Johnson Controls has announced the release of the new TYCO Model ESFR-34 Pendent Sprinkler (TY9286). The latest TYCO ESFR-34 sprinkler is an early suppression and fast response sprinkler that provides the tallest ceiling-only fire protection and narrowest aisle width currently available. TYCO ESFR-34 sprinkler The ESFR-34 sprinkler helps protect storage arrangements of 50 feet (15, 2 m) with a ceiling height up to 55 feet (16, 8 m) and aisle widths as narrow as six feet (1, 8 m). These sprinklers can be installed with a maximum element-to-ceiling distance of 17 inches (432 mm), the farthest distance in the industry. These features make the ESFR-34 Pendent Sprinkler suitable for warehouse and storage operations seeking design flexibility for increased storage. Enhanced fire protection for warehouses These expanding storage and warehousing facilities require proper fire protection solution" “With today’s consumers increasingly turning towards e-commerce, the storage and warehousing industry is being reshaped through increased demand of an ever-changing set of products,” said Lucas Eidenmuller, Global Product Manager for Storage Sprinklers at Johnson Controls. Lucas further adds, “These expanding storage and warehousing facilities require proper fire protection solution that helps them adapt to the needs of the business while keeping products and property safe at all times. This sprinkler provides an innovative solution to that problem.” Deploys fast-response fusible link With a nominal K-Factor of 33.6, the ESFR-34 sprinkler is especially advantageous as a means of eliminating the use of an in-rack sprinkler system when protecting high-piled storage. The sprinkler uses a fast-response fusible link available in both 165°F (74°C) and 212°F (100°C) and is approved for Class I-IV commodities and unexpanded plastics stored in single or double row racks.

Tyco Fire Protection To Launch Its Latest Fire Detection Solution At FIREX International 2013 In Birmingham, UK
Tyco Fire Protection To Launch Its Latest Fire Detection Solution At FIREX International 2013 In Birmingham, UK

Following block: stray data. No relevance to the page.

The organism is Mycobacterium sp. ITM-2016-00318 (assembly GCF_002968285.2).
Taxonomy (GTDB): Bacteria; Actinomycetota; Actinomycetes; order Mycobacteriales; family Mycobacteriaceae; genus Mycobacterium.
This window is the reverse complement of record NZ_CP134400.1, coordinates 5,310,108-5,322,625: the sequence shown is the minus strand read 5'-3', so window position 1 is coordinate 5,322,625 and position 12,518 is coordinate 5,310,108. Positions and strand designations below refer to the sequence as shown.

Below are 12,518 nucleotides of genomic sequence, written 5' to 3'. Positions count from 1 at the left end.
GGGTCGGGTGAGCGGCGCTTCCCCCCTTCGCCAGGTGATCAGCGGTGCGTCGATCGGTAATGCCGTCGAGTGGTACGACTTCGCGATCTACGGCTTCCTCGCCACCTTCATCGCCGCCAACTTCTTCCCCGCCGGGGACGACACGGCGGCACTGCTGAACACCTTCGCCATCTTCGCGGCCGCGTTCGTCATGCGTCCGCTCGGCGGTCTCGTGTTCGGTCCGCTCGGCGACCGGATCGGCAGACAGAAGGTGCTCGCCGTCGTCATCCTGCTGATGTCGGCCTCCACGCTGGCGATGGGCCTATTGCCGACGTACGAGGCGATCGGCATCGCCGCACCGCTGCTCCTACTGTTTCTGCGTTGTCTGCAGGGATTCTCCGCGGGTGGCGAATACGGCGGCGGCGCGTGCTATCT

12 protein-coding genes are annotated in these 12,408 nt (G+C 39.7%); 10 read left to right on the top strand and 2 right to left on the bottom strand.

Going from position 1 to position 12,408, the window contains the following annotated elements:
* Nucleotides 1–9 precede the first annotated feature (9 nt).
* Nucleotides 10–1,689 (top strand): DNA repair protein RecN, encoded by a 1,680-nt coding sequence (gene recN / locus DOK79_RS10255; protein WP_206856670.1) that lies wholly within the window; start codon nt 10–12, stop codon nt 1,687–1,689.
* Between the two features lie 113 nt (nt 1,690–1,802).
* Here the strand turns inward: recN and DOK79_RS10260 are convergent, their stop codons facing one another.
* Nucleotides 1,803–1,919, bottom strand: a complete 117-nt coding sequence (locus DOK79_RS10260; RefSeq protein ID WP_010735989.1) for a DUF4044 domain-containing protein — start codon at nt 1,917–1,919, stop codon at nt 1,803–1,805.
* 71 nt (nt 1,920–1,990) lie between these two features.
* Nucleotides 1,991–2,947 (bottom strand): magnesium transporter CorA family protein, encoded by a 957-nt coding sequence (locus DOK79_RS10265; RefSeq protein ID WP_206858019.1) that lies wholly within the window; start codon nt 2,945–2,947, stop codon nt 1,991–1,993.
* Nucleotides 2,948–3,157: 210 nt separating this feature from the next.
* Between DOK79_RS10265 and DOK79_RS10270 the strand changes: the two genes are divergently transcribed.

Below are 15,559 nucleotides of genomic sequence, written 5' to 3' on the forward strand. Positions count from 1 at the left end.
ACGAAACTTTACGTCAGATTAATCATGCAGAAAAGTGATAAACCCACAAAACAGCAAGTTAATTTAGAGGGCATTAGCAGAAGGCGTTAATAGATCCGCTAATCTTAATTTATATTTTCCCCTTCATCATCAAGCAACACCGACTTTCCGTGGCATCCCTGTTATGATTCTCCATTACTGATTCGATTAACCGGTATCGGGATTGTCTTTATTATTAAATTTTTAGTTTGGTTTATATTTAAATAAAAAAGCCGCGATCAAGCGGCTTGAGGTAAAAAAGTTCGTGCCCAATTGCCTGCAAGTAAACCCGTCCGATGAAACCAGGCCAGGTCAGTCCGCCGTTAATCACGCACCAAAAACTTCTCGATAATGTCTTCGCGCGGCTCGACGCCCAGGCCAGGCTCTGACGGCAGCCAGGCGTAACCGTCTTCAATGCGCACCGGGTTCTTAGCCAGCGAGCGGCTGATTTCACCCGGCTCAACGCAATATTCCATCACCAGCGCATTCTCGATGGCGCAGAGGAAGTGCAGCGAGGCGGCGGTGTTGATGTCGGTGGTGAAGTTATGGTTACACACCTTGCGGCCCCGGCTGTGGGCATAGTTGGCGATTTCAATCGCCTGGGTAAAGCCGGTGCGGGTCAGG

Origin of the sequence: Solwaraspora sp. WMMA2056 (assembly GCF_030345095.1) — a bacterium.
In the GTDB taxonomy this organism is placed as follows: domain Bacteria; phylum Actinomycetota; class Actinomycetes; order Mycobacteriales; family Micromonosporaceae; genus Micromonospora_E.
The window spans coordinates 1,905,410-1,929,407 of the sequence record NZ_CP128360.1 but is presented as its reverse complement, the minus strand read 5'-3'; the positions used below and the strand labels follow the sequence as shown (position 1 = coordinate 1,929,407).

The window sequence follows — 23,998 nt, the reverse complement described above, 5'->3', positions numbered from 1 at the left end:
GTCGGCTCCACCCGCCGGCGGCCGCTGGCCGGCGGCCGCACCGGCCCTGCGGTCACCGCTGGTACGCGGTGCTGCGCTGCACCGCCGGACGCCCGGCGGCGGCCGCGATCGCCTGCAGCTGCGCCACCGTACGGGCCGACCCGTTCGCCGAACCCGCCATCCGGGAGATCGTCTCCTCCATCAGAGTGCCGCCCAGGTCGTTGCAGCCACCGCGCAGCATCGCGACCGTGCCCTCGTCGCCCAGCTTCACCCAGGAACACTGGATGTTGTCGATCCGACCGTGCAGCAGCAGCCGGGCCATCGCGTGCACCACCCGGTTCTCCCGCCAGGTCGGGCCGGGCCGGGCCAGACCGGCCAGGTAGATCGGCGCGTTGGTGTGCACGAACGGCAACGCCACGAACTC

Tyco will launch FireClass 501 panel, i-Flow inert gas system, 42bar SAPPHIRE system and AquaMist range Tyco Fire Protection Products will be exhibiting its latest innovations at this year’s FIREX International 2013 in Birmingham. New products launched into the fire detection, suppression and protection markets include the FireClass 501 addressable panel, i-Flow inert gas system, 42bar SAPPHIRE system and the launch of the re-engineered AquaMist range. Launching at the show will be the FC501, the latest FireClass addressable fire detection solution for small systems. Designed to be easy to install and use, the FC501 combines the simplicity of a conventional system with the benefits of addressable digital technology at a price point for less complex applications such as small factories and warehouses, schools and hotels. The FC501 addressable technology saves installers valuable time and is cost effective, with no need for a handheld device to test or programme the system. It enables end users to pinpoint an incident fast and control the system remotely for ultimate ease of use. The i-Flow technology system uses inert gases to extinguish fires in commercial and industrial applications and is one of the safest and most natural extinguishing methods with minimal impact on the environment. Its cylinder racking design concept offers architects flexibility and adaptability when systems have to be installed in tight spaces and it also provides cost benefits due to lower venting requirements. i-Flow features patented technology and incorporates three innovations working together: the i-Flow valve, the i-Flow check valve and the matrix cylinder racking design. The i-Flow valve regulates the flow and eliminates the peak pressure spike associated with conventional orifice systems. VdS approved, the i-Flow valve limits the output pressure, even in the event of a discharge occurring against a closed distribution valve, making it one of the safest valves on the market. Also launching at the show is a higher pressure 42bar SAPPHIRE system, the latest addition to Tyco Fire Protection Product’s award winning SAPPHIRE range of gaseous fire suppression systems. The latest system is designed to work at pressures of 42 bar, offering greater flexibility than the conventional 25 bar system and the ability to reduce pipe sizes and provide a more cost-effective solution. Installers now have the opportunity to protect multiple areas from a single point offering a space-saving solution, as well as the possibility of more remote storage container locations. Tyco Fire Protection Products will additionally be showcasing its latest innovation in water and engineered fire suppression with AquaMist. AquaMist fire suppression system uses enhanced Watermist technology to deliver small droplets into a protected space during fire conditions. There are three systems within the portfolio that are suitable for a variety of applications. The fine mist generated following operation is designed to limit fire growth at an early stage and to significantly reduce the amount of water required without any detrimental effect on fire fighting capability. As the system uses just water, there is no adverse effect on the environment. Jan Schumer, territory manager, UK, Ireland and Africa at Tyco Fire Protection Products comments: “We are very pleased to be exhibiting at FIREX International 2013. It is a key industry event and an ideal opportunity to connect with our customers. Our product innovations demonstrate our ongoing commitment to providing sustainable solutions that draw on the latest technology and representatives will be available on stand to share knowledge and offer technical expertise and engineering support. We look forward to meeting visitors at the show.”